The National Football League is in its death throes, and what better organization to serve as a poster child for this decline and moral decay than our very own New England Patriots?
The Patriots’ winning streak began in 2000 with the arrival of Bill Belichick as head coach. It’s worth noting that Belichick first committed to coaching the New York Jets, but after one day on that job he reneged and jumped ship to sign with New England, vaguely citing “various uncertainties surrounding my position as it relates to the [Jets’] new ownership.” Belichick’s sidekick, offensive coordinator Josh McDaniels, pulled a similar act of chicanery last year, first committing to coach the Indianapolis Colts and then reneging on that promise hours after the team announced his hiring (and just two days after the Colts were devastated by the unexpected death of linebacker Edwin Jackson).
There must be some Patriots fans who possess a modicum of football knowledge. But far more typical is an acquaintance of mine who sheepishly admitted that he didn’t even know the Patriots existed before they began to win. Since then, he’s become a self-proclaimed football expert and has an excuse to drink beer on Sunday afternoons. Party on, Wayne.
The true legacy of the Patriots will not be about winning. Several teams have had similar or greater success over a shorter timespan, like the Packers of the ’60s (five championships in seven years), the Steelers of the ’70s (four championships in six years), the 49ers of the ’80s and early ’90s (five championships in 14 years). The Patriots have won six championships in 18 years. They’re also tied for the most Super Bowl losses (five).
Nope, sorry Pats fans, but what your team will be remembered for is their long and sordid history of cheating and other misdeeds, from a lengthy list of suspensions for performance-enhancing drugs (including a four-game suspension for this year’s Super Bowl MVP), to Spygate ($500,000 fine for Belichick, $250,000 fine for the team and the loss of its first-round draft pick), to Deflategate ($1 million fine for the team, two lost draft picks and a four-game suspension for Tom Brady).
Last month we saw the ugliest manifestation of “The Patriot Way” to date, when team owner Robert Kraft was charged with two counts of soliciting prostitution at a seedy Florida massage parlor. The sting that caught multi-billionaire Kraft was part of an investigation of an alleged human trafficking ring involving women from Asia who were essentially being held captive as sex slaves. I could go on.
OK, I will. Conveniently unremarked upon when Pats fans crow about their victories is New England’s almost guaranteed route to the playoffs every year, often with home-field advantage throughout, due to their membership in the most pathetic division in all of football, the AFC East. The Patriots have won their division 16 out of the past 18 years. When you’re playing the Bills twice, the Dolphins twice and the Jets twice every season, you can count on five to six wins every year. And how much easier is it to prepare for legitimate opponents when you basically have half a dozen additional “bye” weeks written into your schedule every season?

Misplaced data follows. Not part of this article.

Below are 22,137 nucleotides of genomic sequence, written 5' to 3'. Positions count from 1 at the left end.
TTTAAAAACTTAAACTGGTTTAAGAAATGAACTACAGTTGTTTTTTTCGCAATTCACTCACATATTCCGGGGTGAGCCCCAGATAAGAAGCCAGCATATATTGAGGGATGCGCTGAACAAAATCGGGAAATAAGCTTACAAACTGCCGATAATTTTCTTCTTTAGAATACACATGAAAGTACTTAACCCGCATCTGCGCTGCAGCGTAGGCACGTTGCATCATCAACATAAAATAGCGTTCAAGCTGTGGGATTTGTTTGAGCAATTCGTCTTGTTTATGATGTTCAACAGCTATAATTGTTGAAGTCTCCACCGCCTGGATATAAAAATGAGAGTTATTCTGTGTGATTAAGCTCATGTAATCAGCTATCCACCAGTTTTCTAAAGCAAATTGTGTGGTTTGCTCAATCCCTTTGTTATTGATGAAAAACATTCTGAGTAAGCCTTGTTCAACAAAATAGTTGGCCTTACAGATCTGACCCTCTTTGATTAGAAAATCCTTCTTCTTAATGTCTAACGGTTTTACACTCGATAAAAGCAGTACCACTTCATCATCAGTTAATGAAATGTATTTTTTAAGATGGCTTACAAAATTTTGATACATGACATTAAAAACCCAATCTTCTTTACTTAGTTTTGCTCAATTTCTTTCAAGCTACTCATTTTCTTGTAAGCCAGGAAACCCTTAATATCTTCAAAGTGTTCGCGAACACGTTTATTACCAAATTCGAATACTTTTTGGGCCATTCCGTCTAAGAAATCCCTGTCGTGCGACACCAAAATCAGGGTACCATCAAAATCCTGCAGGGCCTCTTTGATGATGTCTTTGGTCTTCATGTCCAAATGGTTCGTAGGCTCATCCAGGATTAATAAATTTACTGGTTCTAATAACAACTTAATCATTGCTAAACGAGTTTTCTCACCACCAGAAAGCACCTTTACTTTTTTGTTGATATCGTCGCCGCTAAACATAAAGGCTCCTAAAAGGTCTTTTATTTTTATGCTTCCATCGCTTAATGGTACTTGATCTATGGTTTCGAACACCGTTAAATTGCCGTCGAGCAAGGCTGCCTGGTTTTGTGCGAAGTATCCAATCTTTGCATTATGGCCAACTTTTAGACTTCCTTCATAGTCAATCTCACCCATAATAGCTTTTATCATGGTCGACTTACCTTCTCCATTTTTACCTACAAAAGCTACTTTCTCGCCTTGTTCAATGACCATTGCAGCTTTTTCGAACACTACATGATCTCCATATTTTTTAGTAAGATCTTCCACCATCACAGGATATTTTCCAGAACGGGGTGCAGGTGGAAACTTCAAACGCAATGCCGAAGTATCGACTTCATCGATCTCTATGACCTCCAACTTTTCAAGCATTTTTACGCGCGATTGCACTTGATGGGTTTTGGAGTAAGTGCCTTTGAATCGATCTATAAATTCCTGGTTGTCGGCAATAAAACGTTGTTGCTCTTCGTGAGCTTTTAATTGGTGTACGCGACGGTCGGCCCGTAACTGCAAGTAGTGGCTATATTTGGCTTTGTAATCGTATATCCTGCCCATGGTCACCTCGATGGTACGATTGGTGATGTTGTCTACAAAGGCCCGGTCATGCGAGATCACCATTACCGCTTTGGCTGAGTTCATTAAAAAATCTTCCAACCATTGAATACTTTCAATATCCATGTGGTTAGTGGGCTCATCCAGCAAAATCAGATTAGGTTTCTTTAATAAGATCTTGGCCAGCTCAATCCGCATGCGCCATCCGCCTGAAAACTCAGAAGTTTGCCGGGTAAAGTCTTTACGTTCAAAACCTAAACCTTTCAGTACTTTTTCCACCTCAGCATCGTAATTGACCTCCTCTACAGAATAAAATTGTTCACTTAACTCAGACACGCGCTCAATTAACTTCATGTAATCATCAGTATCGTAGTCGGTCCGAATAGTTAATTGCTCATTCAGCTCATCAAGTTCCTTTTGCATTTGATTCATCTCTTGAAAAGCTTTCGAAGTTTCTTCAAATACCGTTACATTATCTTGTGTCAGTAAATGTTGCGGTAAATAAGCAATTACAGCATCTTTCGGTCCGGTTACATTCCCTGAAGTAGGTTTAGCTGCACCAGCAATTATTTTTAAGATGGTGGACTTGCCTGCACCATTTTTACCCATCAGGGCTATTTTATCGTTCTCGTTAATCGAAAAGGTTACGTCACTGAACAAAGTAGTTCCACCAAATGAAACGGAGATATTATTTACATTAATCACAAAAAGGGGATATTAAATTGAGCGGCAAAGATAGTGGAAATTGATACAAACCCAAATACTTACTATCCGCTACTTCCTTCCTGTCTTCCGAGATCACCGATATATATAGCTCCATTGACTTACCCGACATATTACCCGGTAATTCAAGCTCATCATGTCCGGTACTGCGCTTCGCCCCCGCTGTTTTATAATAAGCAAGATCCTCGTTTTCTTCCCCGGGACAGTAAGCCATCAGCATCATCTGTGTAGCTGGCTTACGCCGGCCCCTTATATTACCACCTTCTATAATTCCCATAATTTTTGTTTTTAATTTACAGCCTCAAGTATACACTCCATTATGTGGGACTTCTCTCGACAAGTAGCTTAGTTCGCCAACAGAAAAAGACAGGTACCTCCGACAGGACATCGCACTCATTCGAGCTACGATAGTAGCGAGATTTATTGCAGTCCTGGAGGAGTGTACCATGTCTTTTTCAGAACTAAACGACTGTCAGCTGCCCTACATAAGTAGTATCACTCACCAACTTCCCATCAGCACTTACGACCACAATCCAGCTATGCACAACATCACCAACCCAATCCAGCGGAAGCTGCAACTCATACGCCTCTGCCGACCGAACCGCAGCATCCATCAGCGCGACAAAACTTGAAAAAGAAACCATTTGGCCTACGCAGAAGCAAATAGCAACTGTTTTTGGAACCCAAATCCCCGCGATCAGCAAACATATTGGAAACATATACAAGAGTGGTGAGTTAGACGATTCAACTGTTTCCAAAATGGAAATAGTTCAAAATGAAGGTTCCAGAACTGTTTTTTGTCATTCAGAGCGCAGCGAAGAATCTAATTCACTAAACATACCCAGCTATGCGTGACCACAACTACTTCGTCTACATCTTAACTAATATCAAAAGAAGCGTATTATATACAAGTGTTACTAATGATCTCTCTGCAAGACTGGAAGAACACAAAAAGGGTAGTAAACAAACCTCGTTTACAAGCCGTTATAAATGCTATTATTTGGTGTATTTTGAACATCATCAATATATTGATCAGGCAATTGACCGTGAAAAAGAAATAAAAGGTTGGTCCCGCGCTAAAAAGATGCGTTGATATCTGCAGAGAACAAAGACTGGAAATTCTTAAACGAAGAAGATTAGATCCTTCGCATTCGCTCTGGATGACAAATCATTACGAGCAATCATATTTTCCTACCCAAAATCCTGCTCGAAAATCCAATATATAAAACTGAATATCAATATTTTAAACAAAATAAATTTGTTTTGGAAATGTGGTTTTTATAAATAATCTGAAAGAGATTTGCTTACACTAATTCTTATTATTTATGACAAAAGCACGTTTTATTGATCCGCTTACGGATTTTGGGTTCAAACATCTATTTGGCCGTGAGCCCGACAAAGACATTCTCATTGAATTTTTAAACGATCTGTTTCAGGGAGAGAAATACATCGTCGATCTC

Then there are the obnoxious political proclivities of Kraft, Belichick and Brady. Recall Brady, in all his smugness, displaying his “Make America Great Again” hat in the locker room during a press conference. Yet when pressed by the assembled sportswriters, the QB lacked the spine to acknowledge his support for candidate Trump.
Belichick is a dues-paying member of Trump’s Mar-a-Lago country club. According to Trump (a serial liar, it must be noted), the coach wrote the candidate a “beautiful letter” to congratulate him for winning the Republican nomination, and then rewrote that letter to make it sound even more supportive before he granted Trump permission to read it during a rally in New Hampshire held the night before the general election.
Kraft’s business conglomerate, The Kraft Group, donated $1 million to Trump’s inaugural committee. Like Coach Belichick, Kraft is a frequent visitor to Mar-a-Lago, which is about 20 miles from the sleazy spa where Kraft was busted. These details are conveniently ignored in New England, the most politically progressive — and hypocritical? — region of the country.
This year’s Super Bowl was the least watched NFL championship in over a decade and, by many accounts of those who did tune in, it set a new low standard for boredom. Imagine what we might have seen if the referees hadn’t intervened and rescheduled what should have been a Saints-Chiefs Super Bowl?
What we are witnessing is the demise of the modern-day “opiate of the masses.” Makes one wonder what the poor Pats fans will do on chilly Sunday afternoons in future years.
Party on, Wayne.
Bill Lundgren is editor of the collection Smoke Signals: Oral Histories from Long Creek. He lives in Portland and teaches writing and literature at Southern Maine Community College.